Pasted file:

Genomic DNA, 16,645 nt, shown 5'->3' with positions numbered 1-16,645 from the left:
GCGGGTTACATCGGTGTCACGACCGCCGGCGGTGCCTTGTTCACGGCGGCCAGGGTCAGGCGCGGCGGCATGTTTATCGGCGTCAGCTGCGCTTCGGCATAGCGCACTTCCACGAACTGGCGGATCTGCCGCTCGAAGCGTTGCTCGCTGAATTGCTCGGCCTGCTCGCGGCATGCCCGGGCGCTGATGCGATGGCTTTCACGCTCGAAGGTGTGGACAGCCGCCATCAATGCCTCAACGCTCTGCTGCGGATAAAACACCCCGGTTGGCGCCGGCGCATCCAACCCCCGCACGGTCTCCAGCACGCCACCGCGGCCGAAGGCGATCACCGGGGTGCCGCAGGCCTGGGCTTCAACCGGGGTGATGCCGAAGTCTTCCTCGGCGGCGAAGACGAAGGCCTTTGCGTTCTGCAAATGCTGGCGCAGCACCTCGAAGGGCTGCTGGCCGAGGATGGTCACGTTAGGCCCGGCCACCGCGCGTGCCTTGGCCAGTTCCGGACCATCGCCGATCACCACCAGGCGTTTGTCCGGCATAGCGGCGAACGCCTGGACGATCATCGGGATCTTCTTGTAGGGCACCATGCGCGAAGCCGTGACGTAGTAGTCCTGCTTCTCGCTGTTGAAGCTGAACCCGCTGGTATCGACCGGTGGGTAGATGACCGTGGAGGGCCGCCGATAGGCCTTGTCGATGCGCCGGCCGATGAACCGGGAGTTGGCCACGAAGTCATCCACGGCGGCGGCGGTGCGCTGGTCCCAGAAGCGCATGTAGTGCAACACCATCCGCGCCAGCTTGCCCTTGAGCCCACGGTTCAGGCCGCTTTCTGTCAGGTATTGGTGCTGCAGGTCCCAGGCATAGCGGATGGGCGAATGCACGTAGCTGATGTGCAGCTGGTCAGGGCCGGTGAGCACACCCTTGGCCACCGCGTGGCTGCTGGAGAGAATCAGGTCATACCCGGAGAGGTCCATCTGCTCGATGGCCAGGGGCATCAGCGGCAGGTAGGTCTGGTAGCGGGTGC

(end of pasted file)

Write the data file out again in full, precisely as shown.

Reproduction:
Genomic DNA, 16,645 nt, shown 5'->3' with positions numbered 1-16,645 from the left:
GCGGGTTACATCGGTGTCACGACCGCCGGCGGTGCCTTGTTCACGGCGGCCAGGGTCAGGCGCGGCGGCATGTTTATCGGCGTCAGCTGCGCTTCGGCATAGCGCACTTCCACGAACTGGCGGATCTGCCGCTCGAAGCGTTGCTCGCTGAATTGCTCGGCCTGCTCGCGGCATGCCCGGGCGCTGATGCGATGGCTTTCACGCTCGAAGGTGTGGACAGCCGCCATCAATGCCTCAACGCTCTGCTGCGGATAAAACACCCCGGTTGGCGCCGGCGCATCCAACCCCCGCACGGTCTCCAGCACGCCACCGCGGCCGAAGGCGATCACCGGGGTGCCGCAGGCCTGGGCTTCAACCGGGGTGATGCCGAAGTCTTCCTCGGCGGCGAAGACGAAGGCCTTTGCGTTCTGCAAATGCTGGCGCAGCACCTCGAAGGGCTGCTGGCCGAGGATGGTCACGTTAGGCCCGGCCACCGCGCGTGCCTTGGCCAGTTCCGGACCATCGCCGATCACCACCAGGCGTTTGTCCGGCATAGCGGCGAACGCCTGGACGATCATCGGGATCTTCTTGTAGGGCACCATGCGCGAAGCCGTGACGTAGTAGTCCTGCTTCTCGCTGTTGAAGCTGAACCCGCTGGTATCGACCGGTGGGTAGATGACCGTGGAGGGCCGCCGATAGGCCTTGTCGATGCGCCGGCCGATGAACCGGGAGTTGGCCACGAAGTCATCCACGGCGGCGGCGGTGCGCTGGTCCCAGAAGCGCATGTAGTGCAACACCATCCGCGCCAGCTTGCCCTTGAGCCCACGGTTCAGGCCGCTTTCTGTCAGGTATTGGTGCTGCAGGTCCCAGGCATAGCGGATGGGCGAATGCACGTAGCTGATGTGCAGCTGGTCAGGGCCGGTGAGCACACCCTTGGCCACCGCGTGGCTGCTGGAGAGAATCAGGTCATACCCGGAGAGGTCCATCTGCTCGATGGCCAGGGGCATCAGCGGCAGGTAGGTCTGGTAGCGGGTGC